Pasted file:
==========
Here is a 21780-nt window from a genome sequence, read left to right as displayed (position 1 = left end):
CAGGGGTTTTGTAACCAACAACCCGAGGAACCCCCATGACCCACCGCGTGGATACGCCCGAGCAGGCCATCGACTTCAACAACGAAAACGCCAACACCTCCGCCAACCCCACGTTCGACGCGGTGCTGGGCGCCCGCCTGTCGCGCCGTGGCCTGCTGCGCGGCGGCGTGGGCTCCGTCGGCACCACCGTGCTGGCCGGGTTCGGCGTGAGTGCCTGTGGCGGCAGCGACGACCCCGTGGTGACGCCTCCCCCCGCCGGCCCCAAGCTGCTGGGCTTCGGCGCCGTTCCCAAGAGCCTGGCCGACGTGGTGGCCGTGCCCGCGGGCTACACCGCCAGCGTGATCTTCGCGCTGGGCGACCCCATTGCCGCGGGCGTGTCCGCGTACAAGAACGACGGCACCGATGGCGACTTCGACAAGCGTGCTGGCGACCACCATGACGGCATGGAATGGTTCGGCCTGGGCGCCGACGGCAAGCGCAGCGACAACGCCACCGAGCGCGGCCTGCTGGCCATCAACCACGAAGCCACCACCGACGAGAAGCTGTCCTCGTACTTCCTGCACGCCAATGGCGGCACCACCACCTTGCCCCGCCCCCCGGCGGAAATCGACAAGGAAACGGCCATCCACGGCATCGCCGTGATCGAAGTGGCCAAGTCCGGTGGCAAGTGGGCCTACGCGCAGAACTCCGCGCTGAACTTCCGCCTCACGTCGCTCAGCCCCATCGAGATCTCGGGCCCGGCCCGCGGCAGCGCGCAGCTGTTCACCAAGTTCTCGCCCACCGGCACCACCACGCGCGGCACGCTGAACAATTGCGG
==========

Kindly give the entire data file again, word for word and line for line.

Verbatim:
Here is a 21780-nt window from a genome sequence, read left to right as displayed (position 1 = left end):
CAGGGGTTTTGTAACCAACAACCCGAGGAACCCCCATGACCCACCGCGTGGATACGCCCGAGCAGGCCATCGACTTCAACAACGAAAACGCCAACACCTCCGCCAACCCCACGTTCGACGCGGTGCTGGGCGCCCGCCTGTCGCGCCGTGGCCTGCTGCGCGGCGGCGTGGGCTCCGTCGGCACCACCGTGCTGGCCGGGTTCGGCGTGAGTGCCTGTGGCGGCAGCGACGACCCCGTGGTGACGCCTCCCCCCGCCGGCCCCAAGCTGCTGGGCTTCGGCGCCGTTCCCAAGAGCCTGGCCGACGTGGTGGCCGTGCCCGCGGGCTACACCGCCAGCGTGATCTTCGCGCTGGGCGACCCCATTGCCGCGGGCGTGTCCGCGTACAAGAACGACGGCACCGATGGCGACTTCGACAAGCGTGCTGGCGACCACCATGACGGCATGGAATGGTTCGGCCTGGGCGCCGACGGCAAGCGCAGCGACAACGCCACCGAGCGCGGCCTGCTGGCCATCAACCACGAAGCCACCACCGACGAGAAGCTGTCCTCGTACTTCCTGCACGCCAATGGCGGCACCACCACCTTGCCCCGCCCCCCGGCGGAAATCGACAAGGAAACGGCCATCCACGGCATCGCCGTGATCGAAGTGGCCAAGTCCGGTGGCAAGTGGGCCTACGCGCAGAACTCCGCGCTGAACTTCCGCCTCACGTCGCTCAGCCCCATCGAGATCTCGGGCCCGGCCCGCGGCAGCGCGCAGCTGTTCACCAAGTTCTCGCCCACCGGCACCACCACGCGCGGCACGCTGAACAATTGCGG